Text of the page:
Ethics, Patient Outcomes, and Nurse Satisfaction

Bedside report at shift change is in the best interest of patient safety
July 15, 2021
Essential Services of Public Health
July 15, 2021

Ethics, Patient Outcomes, and Nurse Satisfaction

Order Description
Describe a complex ethical issue confronting professional nurses in your healthcare setting. Choose a different issue than the one you are aIDressing in the course project.

Evaluate how this issue impacts patient outcomes and safety, as well as nurse satisfaction and retention.

How has this issue been aIDressed within your organization? Do you agree or disagree with how the issue has been aIDressed? Explain.
How might you, as a nurse leader, aIDress it? How would you approach the issue? Who should be involved in the decision making and why? What actions would you take? Why?
What are the implications of compassion fatigue for this issue? How might you, as a nurse leader, identify and aIDress these implications?
Your initial post should be succinct, and demonstrate clarity of thought and precision in writing. Support your discussion with at least one reference other than the required reading.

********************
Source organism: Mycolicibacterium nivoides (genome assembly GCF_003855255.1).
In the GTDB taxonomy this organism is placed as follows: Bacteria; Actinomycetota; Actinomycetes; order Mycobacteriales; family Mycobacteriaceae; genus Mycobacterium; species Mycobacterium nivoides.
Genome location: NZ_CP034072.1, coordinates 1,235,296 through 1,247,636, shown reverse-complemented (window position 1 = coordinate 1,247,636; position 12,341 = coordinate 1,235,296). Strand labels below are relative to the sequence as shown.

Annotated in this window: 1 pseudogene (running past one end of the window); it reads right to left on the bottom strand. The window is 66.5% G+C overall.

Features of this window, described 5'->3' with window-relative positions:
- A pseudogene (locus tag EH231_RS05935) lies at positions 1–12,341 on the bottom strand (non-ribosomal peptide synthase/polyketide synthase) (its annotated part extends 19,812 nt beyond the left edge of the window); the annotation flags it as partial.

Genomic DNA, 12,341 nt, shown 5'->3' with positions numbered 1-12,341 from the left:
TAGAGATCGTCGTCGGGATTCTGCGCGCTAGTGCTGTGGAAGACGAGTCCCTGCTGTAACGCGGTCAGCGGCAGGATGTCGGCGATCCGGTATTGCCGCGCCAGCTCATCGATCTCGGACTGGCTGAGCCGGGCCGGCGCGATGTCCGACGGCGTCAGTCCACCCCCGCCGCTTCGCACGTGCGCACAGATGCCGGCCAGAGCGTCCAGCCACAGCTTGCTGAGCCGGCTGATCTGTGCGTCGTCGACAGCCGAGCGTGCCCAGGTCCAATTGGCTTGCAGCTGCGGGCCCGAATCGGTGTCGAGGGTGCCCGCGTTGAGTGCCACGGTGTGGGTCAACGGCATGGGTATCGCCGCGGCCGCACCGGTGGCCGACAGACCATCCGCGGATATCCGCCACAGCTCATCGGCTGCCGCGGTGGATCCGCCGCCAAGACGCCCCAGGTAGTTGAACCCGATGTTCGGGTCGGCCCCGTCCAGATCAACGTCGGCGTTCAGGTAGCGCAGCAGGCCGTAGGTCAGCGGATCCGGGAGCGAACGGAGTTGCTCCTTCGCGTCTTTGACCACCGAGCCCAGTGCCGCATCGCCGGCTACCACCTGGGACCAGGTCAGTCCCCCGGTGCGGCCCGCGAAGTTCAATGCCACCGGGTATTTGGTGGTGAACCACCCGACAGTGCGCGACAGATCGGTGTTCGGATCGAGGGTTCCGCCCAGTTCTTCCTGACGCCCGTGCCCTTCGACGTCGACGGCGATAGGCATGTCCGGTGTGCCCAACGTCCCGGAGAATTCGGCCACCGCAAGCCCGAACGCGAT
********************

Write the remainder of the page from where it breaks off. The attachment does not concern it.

Resources:
Read Absolon and Krueger’s 2008 article, “Compassion Fatigue Nursing Support Group in Ambulatory Care Gynecology/Oncology Nursing,” from Oncology Nursing Forum, volume 35, issue 3, page 500.
Read Aycock and Boyle’s 2009 article, “Interventions to Manage Compassion Fatigue in Oncology Nursing,” from Clinical Journal of Oncology Nursing, volume 13, issue 2, pages 183–191. This article presents the findings of a study identifying the availability of interventions in three major categories: on-site professional resources, educational programs, and specialized retreats for nurses.
Read Bush’s 2009 article, “Compassion Fatigue: Are You at Risk?,” from Oncology Nursing Forum, volume 36, issue 1, pages 24–28. This article defines compassion fatigue, identifies who may be at risk, and provides information on how to provide compassionate care for oneself.
Read Repenshek’s 2009 article, “Moral Distress: Inability to Act or Discomfort With Moral Subjectivity?,” from Nursing Ethics, volume 16, issue 6, pages 734–742. This article provides a critical examination of how the Catholic tradition’s normative ethical framework accounts for moral subjectivity in end-of-life decision making serves to aid nursing’s discomfort and as a starting point to recontextualize moral distress.

 
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